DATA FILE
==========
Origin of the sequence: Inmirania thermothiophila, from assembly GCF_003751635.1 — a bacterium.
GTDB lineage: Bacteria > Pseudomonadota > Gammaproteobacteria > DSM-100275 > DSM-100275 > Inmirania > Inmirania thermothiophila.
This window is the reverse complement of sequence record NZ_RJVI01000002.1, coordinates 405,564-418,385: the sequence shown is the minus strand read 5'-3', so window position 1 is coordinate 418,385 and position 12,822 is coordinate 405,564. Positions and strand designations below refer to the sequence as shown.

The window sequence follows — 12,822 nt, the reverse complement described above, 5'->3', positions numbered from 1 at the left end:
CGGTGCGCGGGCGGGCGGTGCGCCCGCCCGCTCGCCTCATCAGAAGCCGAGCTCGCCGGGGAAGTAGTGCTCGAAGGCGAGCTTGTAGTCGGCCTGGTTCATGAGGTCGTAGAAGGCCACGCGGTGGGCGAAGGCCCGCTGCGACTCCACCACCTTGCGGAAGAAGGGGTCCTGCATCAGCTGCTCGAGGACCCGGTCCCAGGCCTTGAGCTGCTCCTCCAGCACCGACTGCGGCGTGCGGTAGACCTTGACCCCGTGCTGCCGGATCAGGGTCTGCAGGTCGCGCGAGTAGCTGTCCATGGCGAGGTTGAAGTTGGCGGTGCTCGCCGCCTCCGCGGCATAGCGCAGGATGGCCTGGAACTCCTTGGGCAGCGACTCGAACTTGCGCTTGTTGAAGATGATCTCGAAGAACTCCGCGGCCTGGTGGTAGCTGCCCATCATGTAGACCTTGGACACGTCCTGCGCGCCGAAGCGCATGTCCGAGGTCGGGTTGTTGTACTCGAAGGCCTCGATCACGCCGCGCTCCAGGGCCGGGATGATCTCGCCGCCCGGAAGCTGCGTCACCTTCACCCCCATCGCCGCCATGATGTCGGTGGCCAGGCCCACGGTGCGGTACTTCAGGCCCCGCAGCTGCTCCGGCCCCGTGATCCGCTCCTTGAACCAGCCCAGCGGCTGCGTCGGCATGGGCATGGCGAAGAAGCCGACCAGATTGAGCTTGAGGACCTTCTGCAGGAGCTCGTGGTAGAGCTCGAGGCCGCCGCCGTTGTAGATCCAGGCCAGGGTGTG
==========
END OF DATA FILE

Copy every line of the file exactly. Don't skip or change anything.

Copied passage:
Origin of the sequence: Inmirania thermothiophila, from assembly GCF_003751635.1 — a bacterium.
GTDB lineage: Bacteria > Pseudomonadota > Gammaproteobacteria > DSM-100275 > DSM-100275 > Inmirania > Inmirania thermothiophila.
This window is the reverse complement of sequence record NZ_RJVI01000002.1, coordinates 405,564-418,385: the sequence shown is the minus strand read 5'-3', so window position 1 is coordinate 418,385 and position 12,822 is coordinate 405,564. Positions and strand designations below refer to the sequence as shown.

The window sequence follows — 12,822 nt, the reverse complement described above, 5'->3', positions numbered from 1 at the left end:
CGGTGCGCGGGCGGGCGGTGCGCCCGCCCGCTCGCCTCATCAGAAGCCGAGCTCGCCGGGGAAGTAGTGCTCGAAGGCGAGCTTGTAGTCGGCCTGGTTCATGAGGTCGTAGAAGGCCACGCGGTGGGCGAAGGCCCGCTGCGACTCCACCACCTTGCGGAAGAAGGGGTCCTGCATCAGCTGCTCGAGGACCCGGTCCCAGGCCTTGAGCTGCTCCTCCAGCACCGACTGCGGCGTGCGGTAGACCTTGACCCCGTGCTGCCGGATCAGGGTCTGCAGGTCGCGCGAGTAGCTGTCCATGGCGAGGTTGAAGTTGGCGGTGCTCGCCGCCTCCGCGGCATAGCGCAGGATGGCCTGGAACTCCTTGGGCAGCGACTCGAACTTGCGCTTGTTGAAGATGATCTCGAAGAACTCCGCGGCCTGGTGGTAGCTGCCCATCATGTAGACCTTGGACACGTCCTGCGCGCCGAAGCGCATGTCCGAGGTCGGGTTGTTGTACTCGAAGGCCTCGATCACGCCGCGCTCCAGGGCCGGGATGATCTCGCCGCCCGGAAGCTGCGTCACCTTCACCCCCATCGCCGCCATGATGTCGGTGGCCAGGCCCACGGTGCGGTACTTCAGGCCCCGCAGCTGCTCCGGCCCCGTGATCCGCTCCTTGAACCAGCCCAGCGGCTGCGTCGGCATGGGCATGGCGAAGAAGCCGACCAGATTGAGCTTGAGGACCTTCTGCAGGAGCTCGTGGTAGAGCTCGAGGCCGCCGCCGTTGTAGATCCAGGCCAGGGTGTG